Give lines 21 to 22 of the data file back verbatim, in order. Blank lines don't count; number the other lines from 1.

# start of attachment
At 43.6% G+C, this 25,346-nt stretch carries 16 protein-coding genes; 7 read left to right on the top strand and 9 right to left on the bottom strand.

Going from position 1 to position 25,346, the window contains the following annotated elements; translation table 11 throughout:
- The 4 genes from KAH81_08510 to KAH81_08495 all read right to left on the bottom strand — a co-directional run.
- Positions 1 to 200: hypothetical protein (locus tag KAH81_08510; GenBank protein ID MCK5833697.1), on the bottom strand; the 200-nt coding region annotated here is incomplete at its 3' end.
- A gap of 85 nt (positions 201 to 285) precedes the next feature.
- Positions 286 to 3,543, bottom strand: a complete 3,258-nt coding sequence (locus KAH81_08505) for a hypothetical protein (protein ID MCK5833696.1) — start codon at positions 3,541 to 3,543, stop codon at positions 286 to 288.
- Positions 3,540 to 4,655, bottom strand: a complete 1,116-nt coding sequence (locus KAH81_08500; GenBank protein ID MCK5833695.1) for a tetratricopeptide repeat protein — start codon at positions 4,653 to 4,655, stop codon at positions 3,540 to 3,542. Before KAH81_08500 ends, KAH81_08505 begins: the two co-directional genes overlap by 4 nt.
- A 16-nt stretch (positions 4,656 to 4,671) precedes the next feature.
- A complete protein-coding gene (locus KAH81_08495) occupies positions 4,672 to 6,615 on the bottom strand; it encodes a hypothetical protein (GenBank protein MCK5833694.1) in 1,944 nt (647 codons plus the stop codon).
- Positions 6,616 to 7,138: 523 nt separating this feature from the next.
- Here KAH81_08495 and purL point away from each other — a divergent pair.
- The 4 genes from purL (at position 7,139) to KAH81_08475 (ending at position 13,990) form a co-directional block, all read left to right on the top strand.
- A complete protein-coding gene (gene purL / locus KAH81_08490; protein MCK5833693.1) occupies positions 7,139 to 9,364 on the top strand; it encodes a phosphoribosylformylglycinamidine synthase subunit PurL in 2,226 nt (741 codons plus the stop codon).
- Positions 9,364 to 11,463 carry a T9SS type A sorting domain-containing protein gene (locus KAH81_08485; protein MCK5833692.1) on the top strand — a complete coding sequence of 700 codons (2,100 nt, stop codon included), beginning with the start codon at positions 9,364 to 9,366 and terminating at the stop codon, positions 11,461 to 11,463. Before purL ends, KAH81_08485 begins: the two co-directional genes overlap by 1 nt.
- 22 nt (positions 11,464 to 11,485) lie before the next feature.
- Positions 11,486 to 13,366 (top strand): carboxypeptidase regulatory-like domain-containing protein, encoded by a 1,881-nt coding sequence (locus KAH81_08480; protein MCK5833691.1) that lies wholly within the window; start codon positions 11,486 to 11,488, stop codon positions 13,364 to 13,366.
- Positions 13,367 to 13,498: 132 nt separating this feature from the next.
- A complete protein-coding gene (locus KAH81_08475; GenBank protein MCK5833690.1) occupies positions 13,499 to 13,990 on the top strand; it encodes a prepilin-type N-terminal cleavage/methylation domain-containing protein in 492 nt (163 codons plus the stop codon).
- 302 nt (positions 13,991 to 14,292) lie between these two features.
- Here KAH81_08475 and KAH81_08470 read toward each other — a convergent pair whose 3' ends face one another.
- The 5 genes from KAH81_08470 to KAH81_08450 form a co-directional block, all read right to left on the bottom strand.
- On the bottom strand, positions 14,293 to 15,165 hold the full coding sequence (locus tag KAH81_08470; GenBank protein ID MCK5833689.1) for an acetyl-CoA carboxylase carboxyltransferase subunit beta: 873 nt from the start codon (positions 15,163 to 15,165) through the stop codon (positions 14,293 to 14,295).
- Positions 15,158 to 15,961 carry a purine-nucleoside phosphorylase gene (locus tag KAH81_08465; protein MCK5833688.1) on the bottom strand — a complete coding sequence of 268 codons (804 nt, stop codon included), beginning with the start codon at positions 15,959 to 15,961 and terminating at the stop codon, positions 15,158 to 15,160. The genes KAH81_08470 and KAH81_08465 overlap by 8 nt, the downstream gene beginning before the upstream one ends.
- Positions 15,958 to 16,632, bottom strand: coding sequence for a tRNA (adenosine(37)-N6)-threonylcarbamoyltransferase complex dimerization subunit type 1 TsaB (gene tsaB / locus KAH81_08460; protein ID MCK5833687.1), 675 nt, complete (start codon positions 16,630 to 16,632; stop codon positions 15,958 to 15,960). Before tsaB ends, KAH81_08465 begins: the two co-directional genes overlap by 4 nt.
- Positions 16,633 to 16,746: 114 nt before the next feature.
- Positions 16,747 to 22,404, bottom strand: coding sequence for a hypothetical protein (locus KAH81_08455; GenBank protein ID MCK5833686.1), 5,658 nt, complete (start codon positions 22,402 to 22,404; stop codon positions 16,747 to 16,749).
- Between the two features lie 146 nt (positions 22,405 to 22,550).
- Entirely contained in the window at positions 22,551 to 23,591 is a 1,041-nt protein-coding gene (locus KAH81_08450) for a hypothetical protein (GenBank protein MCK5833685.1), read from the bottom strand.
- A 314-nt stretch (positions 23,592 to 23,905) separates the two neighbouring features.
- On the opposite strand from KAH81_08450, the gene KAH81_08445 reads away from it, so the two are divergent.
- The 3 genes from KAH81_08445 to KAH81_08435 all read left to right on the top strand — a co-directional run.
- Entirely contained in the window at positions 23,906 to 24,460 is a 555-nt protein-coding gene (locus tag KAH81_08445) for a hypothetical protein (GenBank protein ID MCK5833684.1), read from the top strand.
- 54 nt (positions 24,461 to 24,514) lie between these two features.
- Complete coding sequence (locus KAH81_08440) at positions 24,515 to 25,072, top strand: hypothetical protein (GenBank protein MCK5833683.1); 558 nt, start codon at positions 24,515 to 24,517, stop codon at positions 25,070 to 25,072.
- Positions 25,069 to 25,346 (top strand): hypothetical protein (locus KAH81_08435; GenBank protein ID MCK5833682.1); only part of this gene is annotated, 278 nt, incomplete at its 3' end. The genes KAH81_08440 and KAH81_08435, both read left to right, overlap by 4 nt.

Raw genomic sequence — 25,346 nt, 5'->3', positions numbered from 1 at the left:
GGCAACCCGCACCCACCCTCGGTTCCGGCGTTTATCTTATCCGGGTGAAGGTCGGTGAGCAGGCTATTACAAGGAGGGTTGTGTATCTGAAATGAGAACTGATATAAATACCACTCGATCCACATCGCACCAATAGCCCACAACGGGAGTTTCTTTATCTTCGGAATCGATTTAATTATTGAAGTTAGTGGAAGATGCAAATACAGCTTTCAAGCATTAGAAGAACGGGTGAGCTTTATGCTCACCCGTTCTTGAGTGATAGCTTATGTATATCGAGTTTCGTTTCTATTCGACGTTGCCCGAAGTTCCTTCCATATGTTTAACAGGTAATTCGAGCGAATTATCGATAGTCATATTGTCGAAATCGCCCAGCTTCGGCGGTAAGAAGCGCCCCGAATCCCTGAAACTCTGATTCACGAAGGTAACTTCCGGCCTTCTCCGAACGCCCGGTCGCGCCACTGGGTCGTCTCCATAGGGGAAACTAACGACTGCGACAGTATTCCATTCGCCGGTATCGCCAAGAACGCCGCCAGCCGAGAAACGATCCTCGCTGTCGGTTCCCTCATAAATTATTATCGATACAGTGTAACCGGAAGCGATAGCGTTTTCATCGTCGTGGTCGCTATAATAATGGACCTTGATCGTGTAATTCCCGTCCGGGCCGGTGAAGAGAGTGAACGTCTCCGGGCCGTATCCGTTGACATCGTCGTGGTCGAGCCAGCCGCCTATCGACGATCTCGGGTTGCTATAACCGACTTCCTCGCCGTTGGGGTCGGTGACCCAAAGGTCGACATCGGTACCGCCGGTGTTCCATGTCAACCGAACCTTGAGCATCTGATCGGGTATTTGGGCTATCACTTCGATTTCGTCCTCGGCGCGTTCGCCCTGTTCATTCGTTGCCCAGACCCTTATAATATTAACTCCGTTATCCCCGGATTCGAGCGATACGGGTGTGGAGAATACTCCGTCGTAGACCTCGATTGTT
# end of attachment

- The 5 genes from KAH81_08470 to KAH81_08450 form a co-directional block, all read right to left on the bottom strand.
- On the bottom strand, positions 14,293 to 15,165 hold the full coding sequence (locus tag KAH81_08470; GenBank protein ID MCK5833689.1) for an acetyl-CoA carboxylase carboxyltransferase subunit beta: 873 nt from the start codon (positions 15,163 to 15,165) through the stop codon (positions 14,293 to 14,295).